A new customer can equal more profits to your firm, but it could also spell disaster if the customer turns out not to be what it seems. It may sound obvious, but it’s vital to be sure of the customer’s identity to help avoid the heartache of receiving a ‘gone-away’ advice in response to your invoice.
Start by getting complete and correct contact details for every customer via a proper Account Opening Form. This must include the correct address and telephone details which should be checked against alternative sources, such as the Yellow Pages.
In the case of a limited company, request the full Limited name and registration number; and for a proprietorship/partnership, ensure that you take private address details and telephone numbers. The Better Payment Practice Group has a sample account opening form on its website http://www.payontime.co.uk/collect/credit_app_pre.html
Using a Credit Reference Agency to check the credit viability of new and existing customers will often reveal any address anomalies which can then be confirmed directly with your customer.
Once you have established the new relationship, maintaining regular contact means you quickly become aware if a debtor relocates. Do not just issue invoices and wait for payment. Contact them by phone to enquire politely whether your invoices have been received, and in doing so, you can verify that the address and telephone details you have remain accurate.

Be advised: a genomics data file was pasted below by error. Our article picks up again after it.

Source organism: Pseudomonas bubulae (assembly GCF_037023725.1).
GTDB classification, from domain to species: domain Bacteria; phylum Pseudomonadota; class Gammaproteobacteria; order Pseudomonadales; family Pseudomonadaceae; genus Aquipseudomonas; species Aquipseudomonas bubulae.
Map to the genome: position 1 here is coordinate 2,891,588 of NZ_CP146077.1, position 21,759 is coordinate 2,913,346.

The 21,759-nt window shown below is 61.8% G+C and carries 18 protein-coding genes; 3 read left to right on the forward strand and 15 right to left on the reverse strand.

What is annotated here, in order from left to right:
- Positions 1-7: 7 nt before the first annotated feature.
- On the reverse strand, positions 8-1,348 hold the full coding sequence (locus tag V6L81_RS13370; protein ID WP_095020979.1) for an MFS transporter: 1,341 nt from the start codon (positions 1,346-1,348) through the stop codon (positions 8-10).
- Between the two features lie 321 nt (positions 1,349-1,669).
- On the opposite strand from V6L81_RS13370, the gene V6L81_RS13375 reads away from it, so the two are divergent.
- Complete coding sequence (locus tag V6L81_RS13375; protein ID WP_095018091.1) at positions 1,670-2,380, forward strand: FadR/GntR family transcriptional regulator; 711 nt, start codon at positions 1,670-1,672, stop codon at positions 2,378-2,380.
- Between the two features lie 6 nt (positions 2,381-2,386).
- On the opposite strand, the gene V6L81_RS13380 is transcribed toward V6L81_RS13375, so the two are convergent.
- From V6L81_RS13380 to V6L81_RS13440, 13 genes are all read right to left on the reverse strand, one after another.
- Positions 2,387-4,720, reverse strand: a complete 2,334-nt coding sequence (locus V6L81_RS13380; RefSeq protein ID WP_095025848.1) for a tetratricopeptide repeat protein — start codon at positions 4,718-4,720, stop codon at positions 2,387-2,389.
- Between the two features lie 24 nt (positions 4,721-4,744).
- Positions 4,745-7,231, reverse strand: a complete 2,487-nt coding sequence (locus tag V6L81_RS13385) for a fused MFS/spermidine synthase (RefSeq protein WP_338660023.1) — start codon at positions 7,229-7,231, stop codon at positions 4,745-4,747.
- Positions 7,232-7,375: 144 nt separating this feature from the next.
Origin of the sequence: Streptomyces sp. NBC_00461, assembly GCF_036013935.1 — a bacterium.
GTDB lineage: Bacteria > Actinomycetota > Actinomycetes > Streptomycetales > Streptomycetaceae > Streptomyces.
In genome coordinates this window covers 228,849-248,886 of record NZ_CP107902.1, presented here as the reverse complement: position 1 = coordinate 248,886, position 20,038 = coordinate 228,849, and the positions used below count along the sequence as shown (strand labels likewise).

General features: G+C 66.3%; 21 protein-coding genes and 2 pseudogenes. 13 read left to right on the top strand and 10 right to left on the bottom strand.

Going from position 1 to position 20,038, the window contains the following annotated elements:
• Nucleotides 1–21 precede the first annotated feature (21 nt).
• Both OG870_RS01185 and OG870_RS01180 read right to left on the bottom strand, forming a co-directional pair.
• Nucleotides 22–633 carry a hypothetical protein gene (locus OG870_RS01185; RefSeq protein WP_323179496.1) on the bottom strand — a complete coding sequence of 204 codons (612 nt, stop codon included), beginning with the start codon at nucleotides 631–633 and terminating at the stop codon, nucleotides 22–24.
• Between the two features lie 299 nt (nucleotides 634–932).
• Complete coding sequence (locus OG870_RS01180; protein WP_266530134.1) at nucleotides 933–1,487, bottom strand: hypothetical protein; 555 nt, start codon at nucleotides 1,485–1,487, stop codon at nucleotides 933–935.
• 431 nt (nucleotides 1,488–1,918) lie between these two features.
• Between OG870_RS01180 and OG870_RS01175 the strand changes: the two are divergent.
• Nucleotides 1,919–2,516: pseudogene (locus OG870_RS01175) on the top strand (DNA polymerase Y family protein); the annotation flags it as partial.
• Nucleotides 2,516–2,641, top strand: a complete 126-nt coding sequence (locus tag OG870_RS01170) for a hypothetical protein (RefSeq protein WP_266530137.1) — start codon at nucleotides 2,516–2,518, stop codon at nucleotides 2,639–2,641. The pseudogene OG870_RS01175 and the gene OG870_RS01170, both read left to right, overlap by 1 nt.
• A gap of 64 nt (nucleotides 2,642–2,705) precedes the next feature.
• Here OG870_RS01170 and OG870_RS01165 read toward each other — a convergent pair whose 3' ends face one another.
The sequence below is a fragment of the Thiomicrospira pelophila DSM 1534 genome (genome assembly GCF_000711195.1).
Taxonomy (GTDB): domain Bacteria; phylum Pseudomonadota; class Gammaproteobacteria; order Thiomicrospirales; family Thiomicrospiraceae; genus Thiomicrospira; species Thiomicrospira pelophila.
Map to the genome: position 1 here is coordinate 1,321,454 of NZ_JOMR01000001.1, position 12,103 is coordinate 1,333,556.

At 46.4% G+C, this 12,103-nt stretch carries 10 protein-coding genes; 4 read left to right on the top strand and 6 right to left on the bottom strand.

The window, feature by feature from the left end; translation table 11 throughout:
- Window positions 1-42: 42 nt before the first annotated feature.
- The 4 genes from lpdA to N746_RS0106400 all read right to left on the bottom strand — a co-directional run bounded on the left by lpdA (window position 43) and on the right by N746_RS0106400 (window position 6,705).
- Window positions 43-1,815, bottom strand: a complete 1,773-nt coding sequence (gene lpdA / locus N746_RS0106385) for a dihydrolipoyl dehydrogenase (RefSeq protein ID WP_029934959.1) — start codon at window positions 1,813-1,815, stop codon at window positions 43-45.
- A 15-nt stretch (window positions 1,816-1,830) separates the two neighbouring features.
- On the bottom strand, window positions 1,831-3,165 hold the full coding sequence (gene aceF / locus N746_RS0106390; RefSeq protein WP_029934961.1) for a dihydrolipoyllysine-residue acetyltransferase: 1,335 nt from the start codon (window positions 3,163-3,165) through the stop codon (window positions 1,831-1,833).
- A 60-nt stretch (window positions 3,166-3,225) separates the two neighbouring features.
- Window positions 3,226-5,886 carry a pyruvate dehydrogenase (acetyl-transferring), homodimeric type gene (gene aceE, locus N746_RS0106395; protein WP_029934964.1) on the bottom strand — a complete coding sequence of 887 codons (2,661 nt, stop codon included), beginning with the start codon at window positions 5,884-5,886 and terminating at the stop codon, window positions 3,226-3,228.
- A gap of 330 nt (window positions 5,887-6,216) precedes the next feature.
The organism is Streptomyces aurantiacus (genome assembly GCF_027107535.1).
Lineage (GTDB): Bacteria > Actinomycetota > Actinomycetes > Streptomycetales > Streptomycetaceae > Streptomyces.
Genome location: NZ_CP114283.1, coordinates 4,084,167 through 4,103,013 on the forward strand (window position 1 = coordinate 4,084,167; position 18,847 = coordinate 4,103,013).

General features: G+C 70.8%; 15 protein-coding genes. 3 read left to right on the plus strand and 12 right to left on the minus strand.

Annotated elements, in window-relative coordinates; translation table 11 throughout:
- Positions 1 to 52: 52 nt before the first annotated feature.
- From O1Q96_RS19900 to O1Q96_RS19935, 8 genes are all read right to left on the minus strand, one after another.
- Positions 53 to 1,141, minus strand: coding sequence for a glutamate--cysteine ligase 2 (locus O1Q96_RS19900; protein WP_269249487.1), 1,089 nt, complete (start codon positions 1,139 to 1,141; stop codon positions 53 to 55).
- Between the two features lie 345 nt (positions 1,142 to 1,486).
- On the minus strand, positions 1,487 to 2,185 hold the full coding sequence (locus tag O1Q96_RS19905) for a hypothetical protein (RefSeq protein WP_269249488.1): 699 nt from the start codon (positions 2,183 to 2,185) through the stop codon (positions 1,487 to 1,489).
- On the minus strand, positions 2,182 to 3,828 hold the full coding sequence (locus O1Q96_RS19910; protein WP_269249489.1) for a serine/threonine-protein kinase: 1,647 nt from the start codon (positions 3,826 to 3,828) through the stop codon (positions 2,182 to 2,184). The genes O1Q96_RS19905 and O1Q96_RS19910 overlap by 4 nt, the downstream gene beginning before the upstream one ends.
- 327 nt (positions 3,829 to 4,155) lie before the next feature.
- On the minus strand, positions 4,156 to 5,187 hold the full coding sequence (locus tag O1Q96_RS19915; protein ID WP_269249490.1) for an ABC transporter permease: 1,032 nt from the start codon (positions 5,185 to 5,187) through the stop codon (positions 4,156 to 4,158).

Ask delivery staff to alert you to anything suspicious about the way goods or services are delivered e.g. if the customer insists on collecting the goods, without adequate verification of their trading addresses.
Tracing a debtor
If a letter is returned via Royal Mail marked ‘Addressee Not Known’ or ‘No longer at this Address’, never assume this is actually the case. Many practised debtors simply return a letter as ‘Gone Away’ to give themselves more time.
Start by taking the following steps:
If the debtor appears to be no longer trading from the premises you have details for, then consider the following:
You can contact these individuals at their home address or address lodged with Companies House but you cannot make them individually liable for any debt. A polite question should help you establish whether, for example, the company has entered liquidation, or a Creditors Voluntary Arrangement.
If this is the case, you may need to seek professional advice about your rights as an unsecured creditor to a limited company.
If these efforts fail then you could seek the help of a professional collection/tracing company who may quote costs usually from £50 to £60. For further information on debt collection and tracing agents, visit the Credit Services Association at www.csa-uk.com